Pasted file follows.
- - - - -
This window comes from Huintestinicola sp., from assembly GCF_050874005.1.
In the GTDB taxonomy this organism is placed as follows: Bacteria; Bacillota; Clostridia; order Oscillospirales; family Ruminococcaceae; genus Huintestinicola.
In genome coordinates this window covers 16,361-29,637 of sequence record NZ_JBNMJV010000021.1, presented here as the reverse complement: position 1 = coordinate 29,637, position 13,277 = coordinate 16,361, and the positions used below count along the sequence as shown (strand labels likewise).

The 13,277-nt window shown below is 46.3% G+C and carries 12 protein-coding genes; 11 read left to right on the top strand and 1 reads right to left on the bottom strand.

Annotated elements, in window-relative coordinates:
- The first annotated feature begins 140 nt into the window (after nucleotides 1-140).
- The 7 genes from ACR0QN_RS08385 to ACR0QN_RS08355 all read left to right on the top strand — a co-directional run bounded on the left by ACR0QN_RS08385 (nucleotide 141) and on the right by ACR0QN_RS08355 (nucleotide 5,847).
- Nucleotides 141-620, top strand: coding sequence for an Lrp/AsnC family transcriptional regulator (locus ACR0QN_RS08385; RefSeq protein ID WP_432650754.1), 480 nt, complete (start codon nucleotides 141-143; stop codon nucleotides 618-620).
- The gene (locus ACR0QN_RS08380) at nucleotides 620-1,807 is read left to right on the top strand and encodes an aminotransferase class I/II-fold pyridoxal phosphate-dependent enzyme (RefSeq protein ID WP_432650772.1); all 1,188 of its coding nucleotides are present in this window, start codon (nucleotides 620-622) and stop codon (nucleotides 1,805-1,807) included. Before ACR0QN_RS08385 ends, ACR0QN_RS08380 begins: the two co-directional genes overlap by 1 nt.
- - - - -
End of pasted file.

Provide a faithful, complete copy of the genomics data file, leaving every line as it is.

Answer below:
This window comes from Huintestinicola sp., from assembly GCF_050874005.1.
In the GTDB taxonomy this organism is placed as follows: Bacteria; Bacillota; Clostridia; order Oscillospirales; family Ruminococcaceae; genus Huintestinicola.
In genome coordinates this window covers 16,361-29,637 of sequence record NZ_JBNMJV010000021.1, presented here as the reverse complement: position 1 = coordinate 29,637, position 13,277 = coordinate 16,361, and the positions used below count along the sequence as shown (strand labels likewise).

The 13,277-nt window shown below is 46.3% G+C and carries 12 protein-coding genes; 11 read left to right on the top strand and 1 reads right to left on the bottom strand.

Annotated elements, in window-relative coordinates:
- The first annotated feature begins 140 nt into the window (after nucleotides 1-140).
- The 7 genes from ACR0QN_RS08385 to ACR0QN_RS08355 all read left to right on the top strand — a co-directional run bounded on the left by ACR0QN_RS08385 (nucleotide 141) and on the right by ACR0QN_RS08355 (nucleotide 5,847).
- Nucleotides 141-620, top strand: coding sequence for an Lrp/AsnC family transcriptional regulator (locus ACR0QN_RS08385; RefSeq protein ID WP_432650754.1), 480 nt, complete (start codon nucleotides 141-143; stop codon nucleotides 618-620).
- The gene (locus ACR0QN_RS08380) at nucleotides 620-1,807 is read left to right on the top strand and encodes an aminotransferase class I/II-fold pyridoxal phosphate-dependent enzyme (RefSeq protein ID WP_432650772.1); all 1,188 of its coding nucleotides are present in this window, start codon (nucleotides 620-622) and stop codon (nucleotides 1,805-1,807) included. Before ACR0QN_RS08385 ends, ACR0QN_RS08380 begins: the two co-directional genes overlap by 1 nt.